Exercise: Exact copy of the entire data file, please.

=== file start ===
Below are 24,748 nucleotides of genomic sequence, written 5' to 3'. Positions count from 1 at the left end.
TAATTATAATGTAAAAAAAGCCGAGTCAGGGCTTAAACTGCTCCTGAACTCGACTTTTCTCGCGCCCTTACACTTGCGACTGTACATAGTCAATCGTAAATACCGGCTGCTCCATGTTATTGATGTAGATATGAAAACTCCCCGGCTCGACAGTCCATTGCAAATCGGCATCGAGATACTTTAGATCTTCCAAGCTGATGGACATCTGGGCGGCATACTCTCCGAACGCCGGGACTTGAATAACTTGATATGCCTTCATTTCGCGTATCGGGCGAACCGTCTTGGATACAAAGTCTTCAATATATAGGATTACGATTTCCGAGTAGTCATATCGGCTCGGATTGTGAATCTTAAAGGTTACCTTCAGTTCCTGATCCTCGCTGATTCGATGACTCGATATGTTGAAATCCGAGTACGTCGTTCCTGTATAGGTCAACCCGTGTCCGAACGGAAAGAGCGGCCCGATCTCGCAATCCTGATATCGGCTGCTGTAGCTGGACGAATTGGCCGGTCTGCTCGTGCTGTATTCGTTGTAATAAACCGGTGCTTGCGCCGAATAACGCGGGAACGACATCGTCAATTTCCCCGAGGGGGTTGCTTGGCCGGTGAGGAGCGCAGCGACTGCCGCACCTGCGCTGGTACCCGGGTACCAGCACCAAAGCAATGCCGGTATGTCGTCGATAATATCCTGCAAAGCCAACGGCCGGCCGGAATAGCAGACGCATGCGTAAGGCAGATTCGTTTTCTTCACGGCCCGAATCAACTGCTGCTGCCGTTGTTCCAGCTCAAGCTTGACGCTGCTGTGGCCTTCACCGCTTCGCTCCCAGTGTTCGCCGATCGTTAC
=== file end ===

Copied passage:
Below are 24,748 nucleotides of genomic sequence, written 5' to 3'. Positions count from 1 at the left end.
TAATTATAATGTAAAAAAAGCCGAGTCAGGGCTTAAACTGCTCCTGAACTCGACTTTTCTCGCGCCCTTACACTTGCGACTGTACATAGTCAATCGTAAATACCGGCTGCTCCATGTTATTGATGTAGATATGAAAACTCCCCGGCTCGACAGTCCATTGCAAATCGGCATCGAGATACTTTAGATCTTCCAAGCTGATGGACATCTGGGCGGCATACTCTCCGAACGCCGGGACTTGAATAACTTGATATGCCTTCATTTCGCGTATCGGGCGAACCGTCTTGGATACAAAGTCTTCAATATATAGGATTACGATTTCCGAGTAGTCATATCGGCTCGGATTGTGAATCTTAAAGGTTACCTTCAGTTCCTGATCCTCGCTGATTCGATGACTCGATATGTTGAAATCCGAGTACGTCGTTCCTGTATAGGTCAACCCGTGTCCGAACGGAAAGAGCGGCCCGATCTCGCAATCCTGATATCGGCTGCTGTAGCTGGACGAATTGGCCGGTCTGCTCGTGCTGTATTCGTTGTAATAAACCGGTGCTTGCGCCGAATAACGCGGGAACGACATCGTCAATTTCCCCGAGGGGGTTGCTTGGCCGGTGAGGAGCGCAGCGACTGCCGCACCTGCGCTGGTACCCGGGTACCAGCACCAAAGCAATGCCGGTATGTCGTCGATAATATCCTGCAAAGCCAACGGCCGGCCGGAATAGCAGACGCATGCGTAAGGCAGATTCGTTTTCTTCACGGCCCGAATCAACTGCTGCTGCCGTTGTTCCAGCTCAAGCTTGACGCTGCTGTGGCCTTCACCGCTTCGCTCCCAGTGTTCGCCGATCGTTAC